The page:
A Brush with Light: Watercolor Painters of Northeast Ohio
April 23 - July 10, 1999

Promotional exhibition postcard featuring watercolor painting of rolling hills and a horse drawn carriage

More than 60 works focusing on the development of one of the finest schools of watercolor painting in American art will be on display at the Ohio Arts Council's Riffe Gallery, April 23 through July 10, 1999. Organized by the Cleveland Artists Foundation, A Brush With Light: Watercolor Painters of Northeast Ohio features work by 25 artists including Henry G. Keller, Charles Burchfield, William Sommer, Clarence Carter and Hughie Lee Smith. A Brush with Light: Watercolor Painters of Northeast Ohio is the first exhibition to examine the historical origins and development of the watercolor movement in Northeast Ohio. The Encyclopedia of Cleveland History says Cleveland surpassed Boston in the 1920s as the country's leading center of watercolor painting, and that attention helped bring about the identification of a Cleveland School of artists. A Brush With Light will provide a survey of work by the region's first influential watercolorists and demonstrates why Northeast Ohio became nationally recognized for significant achievement in the medium.

Henry Keller, appointed in 1903 as an instructor of watercolor painting at the Cleveland School of Art, founded the region's watercolor tradition. William Milliken, director of the Cleveland Museum of Art, 1930-1958, was its most ardent supporter. Koller inspired students and colleagues to emulate his watercolor methods, then Milliken brought national attention to the region's watercolorists through a series of touring exhibitions. During the early 1900s watercolor became an identifiably American medium. Heralded for its innovative, spontaneous, egalitarian, even virile character, watercolor became synonymous with the country's vision of itself in the early 20th century. Seeking innovative effects and more powerful, expressive styles, 20th century artists experimented with mixing transparent watercolor and gouache. Artists even combined those forms of watercolor with tempera, oil and other media. At the same time, they discovered that watercolor and gouache can be applied directly from the tube, without thinning them in water, creating thickly painted surfaces that simulate effects normally associated with oils. As demonstrated by this exhibition, the artists of Northeast Ohio excelled in the classic technique of transparent watercolor. At the same time, they expanded traditional definitions of the medium by exploring new methods of painting with opaque watercolor, sometimes combining it with transparent watercolor and other media.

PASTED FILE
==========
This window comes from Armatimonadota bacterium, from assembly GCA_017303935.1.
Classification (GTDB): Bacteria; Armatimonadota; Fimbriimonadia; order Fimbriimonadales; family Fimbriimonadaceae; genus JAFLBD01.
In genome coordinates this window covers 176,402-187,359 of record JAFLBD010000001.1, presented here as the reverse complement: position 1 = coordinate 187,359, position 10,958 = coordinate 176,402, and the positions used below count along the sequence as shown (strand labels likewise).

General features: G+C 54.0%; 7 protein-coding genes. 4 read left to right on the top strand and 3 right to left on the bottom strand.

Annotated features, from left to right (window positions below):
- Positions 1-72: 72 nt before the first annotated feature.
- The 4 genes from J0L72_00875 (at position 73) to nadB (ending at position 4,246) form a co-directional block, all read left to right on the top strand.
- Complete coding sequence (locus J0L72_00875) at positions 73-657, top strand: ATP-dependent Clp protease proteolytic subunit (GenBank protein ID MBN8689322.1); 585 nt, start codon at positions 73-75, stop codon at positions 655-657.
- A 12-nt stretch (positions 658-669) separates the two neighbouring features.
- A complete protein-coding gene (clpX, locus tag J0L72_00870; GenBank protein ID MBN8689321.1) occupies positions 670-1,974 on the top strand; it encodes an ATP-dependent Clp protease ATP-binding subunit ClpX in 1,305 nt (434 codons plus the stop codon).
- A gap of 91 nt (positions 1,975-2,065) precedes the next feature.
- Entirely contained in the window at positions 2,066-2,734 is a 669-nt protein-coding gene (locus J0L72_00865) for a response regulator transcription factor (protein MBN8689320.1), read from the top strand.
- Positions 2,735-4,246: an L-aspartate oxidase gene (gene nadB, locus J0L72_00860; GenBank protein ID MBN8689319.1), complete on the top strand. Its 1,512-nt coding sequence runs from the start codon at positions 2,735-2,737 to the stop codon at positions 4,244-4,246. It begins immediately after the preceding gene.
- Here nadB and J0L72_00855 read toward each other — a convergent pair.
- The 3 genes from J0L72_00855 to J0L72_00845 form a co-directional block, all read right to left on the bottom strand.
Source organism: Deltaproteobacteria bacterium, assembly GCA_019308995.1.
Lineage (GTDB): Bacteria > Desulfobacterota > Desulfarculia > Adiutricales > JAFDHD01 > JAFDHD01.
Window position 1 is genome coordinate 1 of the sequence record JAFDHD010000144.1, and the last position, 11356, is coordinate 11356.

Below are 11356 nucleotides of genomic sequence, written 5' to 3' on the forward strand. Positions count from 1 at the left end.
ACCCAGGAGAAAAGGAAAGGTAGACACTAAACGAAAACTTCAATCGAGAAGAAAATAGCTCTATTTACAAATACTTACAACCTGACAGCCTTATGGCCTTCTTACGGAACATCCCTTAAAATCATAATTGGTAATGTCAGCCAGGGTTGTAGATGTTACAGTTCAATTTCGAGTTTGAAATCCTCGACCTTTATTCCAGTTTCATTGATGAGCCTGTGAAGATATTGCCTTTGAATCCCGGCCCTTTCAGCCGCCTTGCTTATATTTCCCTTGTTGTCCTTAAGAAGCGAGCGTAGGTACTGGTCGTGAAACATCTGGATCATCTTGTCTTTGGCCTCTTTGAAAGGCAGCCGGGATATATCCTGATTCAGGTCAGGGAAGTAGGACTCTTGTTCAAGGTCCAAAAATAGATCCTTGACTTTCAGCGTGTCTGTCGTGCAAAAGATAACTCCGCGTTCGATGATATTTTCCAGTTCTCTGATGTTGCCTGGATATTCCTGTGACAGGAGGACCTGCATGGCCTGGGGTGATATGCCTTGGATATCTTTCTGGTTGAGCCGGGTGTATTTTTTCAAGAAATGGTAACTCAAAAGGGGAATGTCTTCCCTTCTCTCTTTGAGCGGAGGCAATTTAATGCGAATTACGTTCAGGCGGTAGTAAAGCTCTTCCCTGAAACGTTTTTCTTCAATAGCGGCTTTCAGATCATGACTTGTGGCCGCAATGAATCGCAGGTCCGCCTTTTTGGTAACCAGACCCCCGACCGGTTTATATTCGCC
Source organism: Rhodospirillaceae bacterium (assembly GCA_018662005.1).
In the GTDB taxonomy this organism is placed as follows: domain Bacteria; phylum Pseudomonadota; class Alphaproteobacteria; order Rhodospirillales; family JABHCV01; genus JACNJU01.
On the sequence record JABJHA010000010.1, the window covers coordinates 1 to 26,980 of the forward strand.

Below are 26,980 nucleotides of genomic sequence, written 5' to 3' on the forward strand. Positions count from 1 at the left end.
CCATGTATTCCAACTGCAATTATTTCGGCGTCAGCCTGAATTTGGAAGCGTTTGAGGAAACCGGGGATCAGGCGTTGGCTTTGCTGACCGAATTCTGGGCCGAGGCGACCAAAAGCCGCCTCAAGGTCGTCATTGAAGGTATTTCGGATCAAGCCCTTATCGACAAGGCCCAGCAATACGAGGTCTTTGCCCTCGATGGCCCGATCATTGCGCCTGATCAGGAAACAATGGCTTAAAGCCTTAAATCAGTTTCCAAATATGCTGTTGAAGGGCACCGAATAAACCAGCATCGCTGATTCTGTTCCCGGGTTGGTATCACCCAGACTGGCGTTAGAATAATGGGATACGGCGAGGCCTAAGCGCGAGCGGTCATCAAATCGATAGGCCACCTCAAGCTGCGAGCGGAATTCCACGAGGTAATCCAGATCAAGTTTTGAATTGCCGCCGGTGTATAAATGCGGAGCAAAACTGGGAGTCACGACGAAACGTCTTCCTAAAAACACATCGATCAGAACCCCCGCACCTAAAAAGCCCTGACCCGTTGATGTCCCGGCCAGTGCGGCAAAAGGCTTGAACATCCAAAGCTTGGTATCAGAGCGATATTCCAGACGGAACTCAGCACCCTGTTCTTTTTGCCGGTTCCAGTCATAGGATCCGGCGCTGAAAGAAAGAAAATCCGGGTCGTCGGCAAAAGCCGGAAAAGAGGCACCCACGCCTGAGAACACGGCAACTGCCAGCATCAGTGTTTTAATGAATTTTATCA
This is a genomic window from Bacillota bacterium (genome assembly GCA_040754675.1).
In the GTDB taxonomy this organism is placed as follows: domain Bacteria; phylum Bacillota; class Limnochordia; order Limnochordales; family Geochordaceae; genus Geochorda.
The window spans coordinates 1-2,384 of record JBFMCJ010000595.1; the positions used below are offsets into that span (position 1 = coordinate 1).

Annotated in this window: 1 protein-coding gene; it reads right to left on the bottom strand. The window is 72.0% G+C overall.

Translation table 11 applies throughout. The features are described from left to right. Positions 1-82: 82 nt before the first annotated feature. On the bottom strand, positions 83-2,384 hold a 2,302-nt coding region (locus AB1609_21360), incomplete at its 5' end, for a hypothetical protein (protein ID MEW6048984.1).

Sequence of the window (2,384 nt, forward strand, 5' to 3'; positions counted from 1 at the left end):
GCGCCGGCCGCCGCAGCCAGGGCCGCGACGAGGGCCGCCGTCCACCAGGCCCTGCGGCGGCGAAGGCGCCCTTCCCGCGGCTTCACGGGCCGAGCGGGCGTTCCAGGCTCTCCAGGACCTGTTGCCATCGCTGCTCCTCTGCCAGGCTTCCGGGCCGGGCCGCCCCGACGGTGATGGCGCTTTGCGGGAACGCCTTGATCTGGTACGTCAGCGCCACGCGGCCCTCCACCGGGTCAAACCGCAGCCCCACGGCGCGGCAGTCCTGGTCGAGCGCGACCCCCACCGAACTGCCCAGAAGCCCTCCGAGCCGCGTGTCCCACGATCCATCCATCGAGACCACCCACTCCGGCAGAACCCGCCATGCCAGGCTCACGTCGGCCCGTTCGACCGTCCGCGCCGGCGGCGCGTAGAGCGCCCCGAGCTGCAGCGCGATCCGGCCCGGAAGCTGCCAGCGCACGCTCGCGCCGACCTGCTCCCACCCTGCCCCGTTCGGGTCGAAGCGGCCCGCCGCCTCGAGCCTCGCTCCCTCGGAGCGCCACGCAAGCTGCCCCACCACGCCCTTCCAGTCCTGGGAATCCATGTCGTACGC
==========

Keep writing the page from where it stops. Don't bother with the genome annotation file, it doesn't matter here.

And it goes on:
Featured artists include George Adomeit, August F. Biehle Jr., Lawrence Blazey, Carl Broemel, Charles Burchfield, Clarence Carter, Clara Deike, Joseph Egan, Russel Eisenhunt, Carl Gaertner, William Grauer, Hugh Huntington Howard, Henry Keller, Grace Kelly, Hughie Lee-Smith, Joseph B. O'Sickey, Grant Reynard, Viktor Schreckengost, Paul Shively, Joseph Solitario, William Sommer, Paul B. Travis, Richard Treaster, Frank Wilcox, and Kenneth Wood.

Viewers of A Brush With Light are invited to explore the variety of techniques and make their own determination of the essential, defining features of watercolor painting. For further biographical information on selected artists cited above please see America's Distinguished Arists, a national registry of historic artists.

Artwork

20 APR
2020

William Sommer, "Bathers in Moonlight," 1916

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